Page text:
Like many agricultural industry representatives, at this time of year, I travel the country, conducting farm visits and regional meetings. Recently, I visited Matatiele, in the Eastern Cape, to talk to emerging grain producers.
On Mthatha’s outskirts I noticed fertile maize fields. I could see joy in the eyes of emerging farmers when I mentioned rising maize prices. One elderly man said: “Hayi, sonwabile nyana [We are very happy]”. Although this great maize yield may mean a lot to people like him, little effect will be felt by the rest of country.
Given the Eastern Cape’s small contribution to South Africa’s maize production (at 0.78%, according to National Crop Estimate Committee figures), its improved yields won’t be meaningful to national food security. Still, subsistence maize production contributes to food security in the province.
According to Trade and Industry Policy Strategies (Tips), an independent economic research institution, “more than 37% of the population engage in a form of economic activity related to farming”. In 2009, a Tips report suggested the Eastern Cape produce 1.2-million tonnes of maize a year, thus increasing its national contribution to 8%. This is achievable. Between 1990 and 2014, production rose by 79%; the area planted decreased by 44%. Increased production was a result of improved agriculture practices and technological improvements, and to organised agriculture’s involvement.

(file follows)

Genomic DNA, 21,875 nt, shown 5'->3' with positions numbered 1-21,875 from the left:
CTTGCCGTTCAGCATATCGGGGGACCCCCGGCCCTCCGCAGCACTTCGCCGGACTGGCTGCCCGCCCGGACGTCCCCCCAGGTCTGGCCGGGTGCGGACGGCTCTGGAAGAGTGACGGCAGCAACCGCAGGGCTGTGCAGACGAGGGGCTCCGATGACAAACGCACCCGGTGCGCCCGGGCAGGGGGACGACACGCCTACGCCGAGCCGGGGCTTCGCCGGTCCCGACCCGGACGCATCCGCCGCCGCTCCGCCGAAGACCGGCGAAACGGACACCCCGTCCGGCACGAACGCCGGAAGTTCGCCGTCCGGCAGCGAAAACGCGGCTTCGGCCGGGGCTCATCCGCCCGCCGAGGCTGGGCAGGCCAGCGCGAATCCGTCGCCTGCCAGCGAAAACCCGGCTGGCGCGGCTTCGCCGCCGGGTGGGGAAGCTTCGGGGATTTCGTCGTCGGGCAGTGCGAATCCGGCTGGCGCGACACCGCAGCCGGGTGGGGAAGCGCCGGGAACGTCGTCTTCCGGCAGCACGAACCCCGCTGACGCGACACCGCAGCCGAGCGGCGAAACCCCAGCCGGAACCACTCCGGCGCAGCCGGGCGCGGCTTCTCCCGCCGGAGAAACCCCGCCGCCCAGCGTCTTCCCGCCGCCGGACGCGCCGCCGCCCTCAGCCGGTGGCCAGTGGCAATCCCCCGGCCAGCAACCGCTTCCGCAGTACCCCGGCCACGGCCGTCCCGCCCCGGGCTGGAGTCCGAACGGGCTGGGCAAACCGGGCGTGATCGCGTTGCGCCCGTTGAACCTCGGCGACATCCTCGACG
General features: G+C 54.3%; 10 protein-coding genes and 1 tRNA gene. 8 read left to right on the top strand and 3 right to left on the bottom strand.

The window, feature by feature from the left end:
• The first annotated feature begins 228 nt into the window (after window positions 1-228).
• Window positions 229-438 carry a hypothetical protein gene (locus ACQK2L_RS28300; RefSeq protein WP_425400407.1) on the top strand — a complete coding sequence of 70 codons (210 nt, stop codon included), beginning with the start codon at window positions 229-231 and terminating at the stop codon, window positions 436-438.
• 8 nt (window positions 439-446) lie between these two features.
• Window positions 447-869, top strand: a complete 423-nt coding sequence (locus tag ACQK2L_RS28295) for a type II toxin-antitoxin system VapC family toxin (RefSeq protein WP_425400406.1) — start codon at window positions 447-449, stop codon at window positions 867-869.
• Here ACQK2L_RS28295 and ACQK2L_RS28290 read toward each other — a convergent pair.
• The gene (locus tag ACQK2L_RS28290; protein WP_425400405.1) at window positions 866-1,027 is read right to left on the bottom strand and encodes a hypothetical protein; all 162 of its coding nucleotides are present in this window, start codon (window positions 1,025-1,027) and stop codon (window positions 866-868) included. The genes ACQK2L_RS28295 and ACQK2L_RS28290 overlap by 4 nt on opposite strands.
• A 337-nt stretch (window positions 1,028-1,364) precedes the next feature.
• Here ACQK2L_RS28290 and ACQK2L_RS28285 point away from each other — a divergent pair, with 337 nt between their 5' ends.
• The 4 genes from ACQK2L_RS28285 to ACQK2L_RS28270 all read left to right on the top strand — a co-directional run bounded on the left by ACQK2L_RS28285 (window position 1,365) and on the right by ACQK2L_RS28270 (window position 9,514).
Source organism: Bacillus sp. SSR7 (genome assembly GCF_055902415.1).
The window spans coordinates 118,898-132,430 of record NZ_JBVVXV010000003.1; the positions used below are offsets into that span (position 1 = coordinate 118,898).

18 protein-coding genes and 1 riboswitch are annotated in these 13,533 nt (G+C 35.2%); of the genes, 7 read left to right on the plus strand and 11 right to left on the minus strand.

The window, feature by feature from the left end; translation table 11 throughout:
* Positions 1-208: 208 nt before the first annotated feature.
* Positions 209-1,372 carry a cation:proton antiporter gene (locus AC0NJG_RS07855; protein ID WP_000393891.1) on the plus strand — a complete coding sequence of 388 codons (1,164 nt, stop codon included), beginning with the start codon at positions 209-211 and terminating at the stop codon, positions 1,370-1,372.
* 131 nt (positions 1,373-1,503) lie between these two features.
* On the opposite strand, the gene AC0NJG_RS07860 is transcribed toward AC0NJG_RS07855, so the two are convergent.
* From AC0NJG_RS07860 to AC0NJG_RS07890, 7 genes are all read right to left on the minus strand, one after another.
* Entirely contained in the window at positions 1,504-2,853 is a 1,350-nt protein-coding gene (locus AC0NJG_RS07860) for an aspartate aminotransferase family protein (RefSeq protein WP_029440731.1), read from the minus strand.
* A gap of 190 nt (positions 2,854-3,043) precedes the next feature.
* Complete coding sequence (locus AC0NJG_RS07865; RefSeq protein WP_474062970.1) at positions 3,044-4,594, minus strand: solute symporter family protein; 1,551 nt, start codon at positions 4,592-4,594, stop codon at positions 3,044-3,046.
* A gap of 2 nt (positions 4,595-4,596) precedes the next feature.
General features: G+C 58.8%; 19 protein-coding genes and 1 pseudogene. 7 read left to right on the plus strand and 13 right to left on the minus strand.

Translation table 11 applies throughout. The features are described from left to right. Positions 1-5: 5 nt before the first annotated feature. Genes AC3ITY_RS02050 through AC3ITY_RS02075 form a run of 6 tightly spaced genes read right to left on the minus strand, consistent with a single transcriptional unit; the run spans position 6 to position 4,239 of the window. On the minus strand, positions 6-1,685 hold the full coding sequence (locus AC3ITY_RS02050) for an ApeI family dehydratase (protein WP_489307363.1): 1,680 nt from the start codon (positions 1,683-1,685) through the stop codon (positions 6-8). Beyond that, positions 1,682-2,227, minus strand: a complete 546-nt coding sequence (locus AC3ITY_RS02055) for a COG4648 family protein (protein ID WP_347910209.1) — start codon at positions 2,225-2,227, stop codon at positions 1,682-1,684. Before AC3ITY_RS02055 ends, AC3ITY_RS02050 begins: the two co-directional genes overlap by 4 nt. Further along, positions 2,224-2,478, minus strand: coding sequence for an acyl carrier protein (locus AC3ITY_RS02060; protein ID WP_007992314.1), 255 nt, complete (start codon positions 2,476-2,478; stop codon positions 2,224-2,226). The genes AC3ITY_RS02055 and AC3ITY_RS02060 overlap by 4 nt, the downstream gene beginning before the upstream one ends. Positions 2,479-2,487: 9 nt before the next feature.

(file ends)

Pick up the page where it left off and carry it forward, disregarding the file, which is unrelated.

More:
In Grain SA’s revised crop estimate for 2015-2016, it was stated that the drought in the western and other parts of the maize belt might lead to South Africa having to import about 1.17-million tonnes of maize this year. The Eastern Cape has the potential to contribute significantly to national food security and the economy by substantially decreasing the need to import. The province’s maize production potential has not been fully exploited for many reasons, including poor infrastructure and crop management practices. In my experience of having grown up there and having witnessed farmers’ capabilities in improving crop yields, though the area planted has shrunk, I say it can probably be attributed to communal land policies.
The existing land policy in the former homelands is communal tenure, which refers to the systems most rural communities operate to express order, ownership, possession and access to regulate use and transfer land. Rights to use the land are regulated by customary law.
In the State of the Nation address, President Jacob Zuma said the government is reviewing land reform policies. Given the agricultural potential in former homelands and the challenges of communal land policies, mainly the lack of collateral when farmers need loans and investments, this may be the time to review communal land policies.
Whereas 75% of South Africa’s white maize production is at risk, Eastern Cape farmers experience stable climatic conditions that allow for acceptable production levels, at the least. In South Africa’s interests, and in light of growing concerns over national food security, the potential of Eastern Cape maize production and agriculture should be unlocked.
This inability to unlock the potential lying within the soils of the province greatly concerns me, and other economists.
I have not stated anything new here; this view has been widely researched and debated in both academia and agricultural industry sectors. Unless the problems causing this production failure have been identified as the result of some other malfunction, I will maintain that current (traditional and state) land policies are limiting investments, and are the root cause of the failure of agricultural production in the Eastern Cape and pose a threat to national food security.
Wandile Sihlobo is an economist at Grain SA. The views expressed here are his own